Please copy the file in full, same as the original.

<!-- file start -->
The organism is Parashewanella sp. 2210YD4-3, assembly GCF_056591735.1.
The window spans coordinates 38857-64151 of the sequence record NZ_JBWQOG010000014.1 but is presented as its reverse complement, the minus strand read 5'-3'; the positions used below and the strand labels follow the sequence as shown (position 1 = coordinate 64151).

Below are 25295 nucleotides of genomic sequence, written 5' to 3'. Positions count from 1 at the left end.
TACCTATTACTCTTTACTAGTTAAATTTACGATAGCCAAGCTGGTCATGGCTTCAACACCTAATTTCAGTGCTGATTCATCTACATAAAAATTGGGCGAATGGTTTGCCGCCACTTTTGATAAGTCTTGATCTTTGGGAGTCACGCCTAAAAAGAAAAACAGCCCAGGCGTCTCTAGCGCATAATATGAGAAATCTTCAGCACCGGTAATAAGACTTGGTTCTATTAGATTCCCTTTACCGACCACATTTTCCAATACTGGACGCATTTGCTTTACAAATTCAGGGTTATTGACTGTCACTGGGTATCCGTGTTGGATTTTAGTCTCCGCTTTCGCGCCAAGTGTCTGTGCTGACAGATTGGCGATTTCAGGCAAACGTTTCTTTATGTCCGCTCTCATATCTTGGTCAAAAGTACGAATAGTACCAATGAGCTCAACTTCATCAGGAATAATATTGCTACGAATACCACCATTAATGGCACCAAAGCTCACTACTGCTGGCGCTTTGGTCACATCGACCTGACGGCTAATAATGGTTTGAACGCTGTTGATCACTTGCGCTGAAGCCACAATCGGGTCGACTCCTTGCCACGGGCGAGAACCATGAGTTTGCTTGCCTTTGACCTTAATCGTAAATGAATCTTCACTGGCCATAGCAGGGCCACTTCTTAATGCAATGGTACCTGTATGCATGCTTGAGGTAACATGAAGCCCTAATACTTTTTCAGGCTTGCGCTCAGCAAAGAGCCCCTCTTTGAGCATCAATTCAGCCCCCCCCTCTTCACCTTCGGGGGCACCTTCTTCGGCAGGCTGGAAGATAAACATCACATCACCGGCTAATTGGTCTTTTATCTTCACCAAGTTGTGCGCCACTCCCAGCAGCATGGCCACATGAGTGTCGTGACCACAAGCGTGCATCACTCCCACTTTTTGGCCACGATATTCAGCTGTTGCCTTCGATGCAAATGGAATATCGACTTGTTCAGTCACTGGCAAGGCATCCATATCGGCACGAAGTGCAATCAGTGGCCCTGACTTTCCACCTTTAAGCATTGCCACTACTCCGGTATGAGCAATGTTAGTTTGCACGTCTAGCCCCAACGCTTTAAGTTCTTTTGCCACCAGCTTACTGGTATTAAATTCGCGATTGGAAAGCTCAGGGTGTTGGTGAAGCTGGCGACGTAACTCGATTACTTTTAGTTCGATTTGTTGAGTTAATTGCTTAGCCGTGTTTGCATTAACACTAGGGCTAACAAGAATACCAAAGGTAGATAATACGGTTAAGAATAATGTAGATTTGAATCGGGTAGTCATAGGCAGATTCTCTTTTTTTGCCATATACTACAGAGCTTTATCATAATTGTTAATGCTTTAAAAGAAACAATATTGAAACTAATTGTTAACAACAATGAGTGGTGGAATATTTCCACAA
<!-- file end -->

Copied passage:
The organism is Parashewanella sp. 2210YD4-3, assembly GCF_056591735.1.
The window spans coordinates 38857-64151 of the sequence record NZ_JBWQOG010000014.1 but is presented as its reverse complement, the minus strand read 5'-3'; the positions used below and the strand labels follow the sequence as shown (position 1 = coordinate 64151).

Below are 25295 nucleotides of genomic sequence, written 5' to 3'. Positions count from 1 at the left end.
TACCTATTACTCTTTACTAGTTAAATTTACGATAGCCAAGCTGGTCATGGCTTCAACACCTAATTTCAGTGCTGATTCATCTACATAAAAATTGGGCGAATGGTTTGCCGCCACTTTTGATAAGTCTTGATCTTTGGGAGTCACGCCTAAAAAGAAAAACAGCCCAGGCGTCTCTAGCGCATAATATGAGAAATCTTCAGCACCGGTAATAAGACTTGGTTCTATTAGATTCCCTTTACCGACCACATTTTCCAATACTGGACGCATTTGCTTTACAAATTCAGGGTTATTGACTGTCACTGGGTATCCGTGTTGGATTTTAGTCTCCGCTTTCGCGCCAAGTGTCTGTGCTGACAGATTGGCGATTTCAGGCAAACGTTTCTTTATGTCCGCTCTCATATCTTGGTCAAAAGTACGAATAGTACCAATGAGCTCAACTTCATCAGGAATAATATTGCTACGAATACCACCATTAATGGCACCAAAGCTCACTACTGCTGGCGCTTTGGTCACATCGACCTGACGGCTAATAATGGTTTGAACGCTGTTGATCACTTGCGCTGAAGCCACAATCGGGTCGACTCCTTGCCACGGGCGAGAACCATGAGTTTGCTTGCCTTTGACCTTAATCGTAAATGAATCTTCACTGGCCATAGCAGGGCCACTTCTTAATGCAATGGTACCTGTATGCATGCTTGAGGTAACATGAAGCCCTAATACTTTTTCAGGCTTGCGCTCAGCAAAGAGCCCCTCTTTGAGCATCAATTCAGCCCCCCCCTCTTCACCTTCGGGGGCACCTTCTTCGGCAGGCTGGAAGATAAACATCACATCACCGGCTAATTGGTCTTTTATCTTCACCAAGTTGTGCGCCACTCCCAGCAGCATGGCCACATGAGTGTCGTGACCACAAGCGTGCATCACTCCCACTTTTTGGCCACGATATTCAGCTGTTGCCTTCGATGCAAATGGAATATCGACTTGTTCAGTCACTGGCAAGGCATCCATATCGGCACGAAGTGCAATCAGTGGCCCTGACTTTCCACCTTTAAGCATTGCCACTACTCCGGTATGAGCAATGTTAGTTTGCACGTCTAGCCCCAACGCTTTAAGTTCTTTTGCCACCAGCTTACTGGTATTAAATTCGCGATTGGAAAGCTCAGGGTGTTGGTGAAGCTGGCGACGTAACTCGATTACTTTTAGTTCGATTTGTTGAGTTAATTGCTTAGCCGTGTTTGCATTAACACTAGGGCTAACAAGAATACCAAAGGTAGATAATACGGTTAAGAATAATGTAGATTTGAATCGGGTAGTCATAGGCAGATTCTCTTTTTTTGCCATATACTACAGAGCTTTATCATAATTGTTAATGCTTTAAAAGAAACAATATTGAAACTAATTGTTAACAACAATGAGTGGTGGAATATTTCCACAA